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Logo of Phnom Penh Post newspaper Phnom Penh Post - Kingdom’s biggest rice miller builds two more factories

Kingdom’s biggest rice miller builds two more factories

Kingdom’s biggest rice miller builds two more factories


Loran aims to become number-one exporter

Cambodia's biggest rice mill in terms of capacity is located in Battambang and is owned by the Loran Import and Export Company, headed by Dr Lim Bunseng.

At Loran’s Battambang mill, there are two production lines working 16 hours a day with a capacity to mill 30 tonnes an hour.

Lim has plans to begin construct-ion on a new mill, with a silo, drying machine and packing equipment, once the rain stops.  

Lim hopes to have the new mill, also located in Battambang, with a capacity of 25 tonne an hour, in operation within18 months.

Another planned mill will be located in Kampong Speu province, with a capacity of 10 tonnes an hour.

Construction on that mill will begin at the end of the rainy season, and the target date for completion is within the next 18 to 20 months.

Much of Loran’s output is transported by trucks in 20-foot containers to Phnom Penh and thence to Hong Kong and the US through the existing Phnom Penh river port.

Exports to Europe, Africa and South America go through the port at Sihanoukville, with trans-shipment points in Malaysia or Singapore, Lim says.

“We are among the top five rice exporters in Cambodia,” says Lim,  who studied agriculture in Phnom Penh and London.

“The government should encourage people to invest in rice mills to cut down the export of paddy to Vietnam and Thailand and to provide  more work for local people.”

Lim also says the Cambodian government should help farmers focus on fewer seed varieties in order to have a consistent product for global buyers. “The government should minimise the number of seed var-

ieties, for example jasmine rice, because in Cambodia there are many types of fragrant rice, but our buyers know only jasmine rice.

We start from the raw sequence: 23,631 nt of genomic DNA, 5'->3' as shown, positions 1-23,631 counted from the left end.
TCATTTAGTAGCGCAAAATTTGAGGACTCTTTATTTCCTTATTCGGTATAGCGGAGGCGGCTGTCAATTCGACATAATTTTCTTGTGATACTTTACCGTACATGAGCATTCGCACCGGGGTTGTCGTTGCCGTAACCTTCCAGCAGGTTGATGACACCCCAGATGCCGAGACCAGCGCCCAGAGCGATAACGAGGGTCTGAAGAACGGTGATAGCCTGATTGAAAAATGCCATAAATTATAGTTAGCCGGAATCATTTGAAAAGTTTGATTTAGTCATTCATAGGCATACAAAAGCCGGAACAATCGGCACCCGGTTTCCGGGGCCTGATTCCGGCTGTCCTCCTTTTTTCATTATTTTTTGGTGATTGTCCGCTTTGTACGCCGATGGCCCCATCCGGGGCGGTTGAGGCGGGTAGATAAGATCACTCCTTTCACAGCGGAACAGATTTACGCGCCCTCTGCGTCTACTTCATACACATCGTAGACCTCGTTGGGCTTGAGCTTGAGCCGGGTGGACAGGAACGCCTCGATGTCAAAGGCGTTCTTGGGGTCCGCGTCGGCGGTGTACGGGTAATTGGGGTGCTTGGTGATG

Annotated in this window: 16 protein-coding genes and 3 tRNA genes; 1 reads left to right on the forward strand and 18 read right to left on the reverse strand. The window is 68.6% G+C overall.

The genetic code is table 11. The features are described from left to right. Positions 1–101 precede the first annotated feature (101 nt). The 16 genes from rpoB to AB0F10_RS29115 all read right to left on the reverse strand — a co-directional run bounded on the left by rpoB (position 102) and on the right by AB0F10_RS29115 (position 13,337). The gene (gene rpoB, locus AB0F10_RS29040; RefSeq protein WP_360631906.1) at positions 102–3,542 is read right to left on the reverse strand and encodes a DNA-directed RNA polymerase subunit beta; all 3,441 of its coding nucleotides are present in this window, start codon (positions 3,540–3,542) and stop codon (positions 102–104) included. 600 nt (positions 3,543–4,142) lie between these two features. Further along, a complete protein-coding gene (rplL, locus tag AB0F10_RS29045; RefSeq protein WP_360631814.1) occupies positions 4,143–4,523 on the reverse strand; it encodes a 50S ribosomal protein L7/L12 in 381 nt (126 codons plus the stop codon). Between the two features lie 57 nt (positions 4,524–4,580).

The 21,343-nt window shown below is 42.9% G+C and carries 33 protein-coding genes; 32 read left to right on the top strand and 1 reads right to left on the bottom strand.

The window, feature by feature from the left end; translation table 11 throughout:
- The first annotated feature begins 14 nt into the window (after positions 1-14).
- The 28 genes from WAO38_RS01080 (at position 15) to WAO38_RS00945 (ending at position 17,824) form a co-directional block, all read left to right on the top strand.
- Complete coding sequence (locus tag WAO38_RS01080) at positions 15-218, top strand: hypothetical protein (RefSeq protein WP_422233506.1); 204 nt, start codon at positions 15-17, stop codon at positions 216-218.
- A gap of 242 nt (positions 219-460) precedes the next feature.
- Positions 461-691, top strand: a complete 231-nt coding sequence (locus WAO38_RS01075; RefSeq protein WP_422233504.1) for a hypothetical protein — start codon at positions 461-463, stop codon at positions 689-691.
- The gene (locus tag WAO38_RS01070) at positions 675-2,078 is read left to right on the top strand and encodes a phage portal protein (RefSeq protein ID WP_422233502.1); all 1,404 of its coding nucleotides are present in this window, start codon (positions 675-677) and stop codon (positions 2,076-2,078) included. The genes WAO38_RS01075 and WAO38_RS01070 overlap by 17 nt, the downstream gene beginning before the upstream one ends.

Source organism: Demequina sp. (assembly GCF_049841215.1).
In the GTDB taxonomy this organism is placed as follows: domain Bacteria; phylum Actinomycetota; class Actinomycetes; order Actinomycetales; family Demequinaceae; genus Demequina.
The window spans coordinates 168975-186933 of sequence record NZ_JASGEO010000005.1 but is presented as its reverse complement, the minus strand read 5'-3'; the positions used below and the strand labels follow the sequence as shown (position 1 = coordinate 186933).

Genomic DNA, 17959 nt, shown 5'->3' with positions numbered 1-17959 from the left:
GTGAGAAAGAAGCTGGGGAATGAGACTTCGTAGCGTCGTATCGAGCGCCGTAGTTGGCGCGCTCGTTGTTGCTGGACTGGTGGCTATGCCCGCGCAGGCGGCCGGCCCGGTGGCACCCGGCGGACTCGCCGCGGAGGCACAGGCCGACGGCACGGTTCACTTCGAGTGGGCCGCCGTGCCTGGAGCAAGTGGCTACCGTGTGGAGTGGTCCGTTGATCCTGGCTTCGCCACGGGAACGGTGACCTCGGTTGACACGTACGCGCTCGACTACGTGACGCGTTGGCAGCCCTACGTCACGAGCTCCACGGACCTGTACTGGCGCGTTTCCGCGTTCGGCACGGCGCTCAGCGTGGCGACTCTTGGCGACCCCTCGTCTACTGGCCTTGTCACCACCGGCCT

“If we produce other varieties, it makes it more difficult to export.”

Another reason for seed consist-ency is higher purity, which is already 85 per cent in Cambodia, according to Lim.

“Push the rice standard in Cam-bodia.  We still don’t have our own national rice standards.

“We need to push the other sectors to have rice specifications.  We have to follow buyers’ standards.  We need to develop our own rice standard.’’

Lim has also urged the Cambodian government to invest in a laboratory at the rice institute where millers can send samples to do lab tests.

“If we have our own lab, we can save time and money,” he says.

“The government’s rice institute needs to focus on what type of rice the international market needs, then we need to focus on that.

“ We should not be focusing on varieties for which there is no international demand.’’

Lim also called on the government to fund the upgrading of  machinery at local rice mills to increase their capacity and export volume.

“It would be nice, if the government had any funds, to support our local rice mills to increase their export volume and their capacity, and also to upgrade their rice machinery,” he says.

Lim’s 2012 target for Loran is to become Cambodia’s number-one rice exporter.

“We have the best quality of any rice mill in Cambodia,’’ he says.

“Our commitment will be to become the world’s top rice exporter. In 2012, because of our new processing line, our commitment will be to become the number one.

“In the future, Cambodia will be known around the world as a top rice exporter.’’

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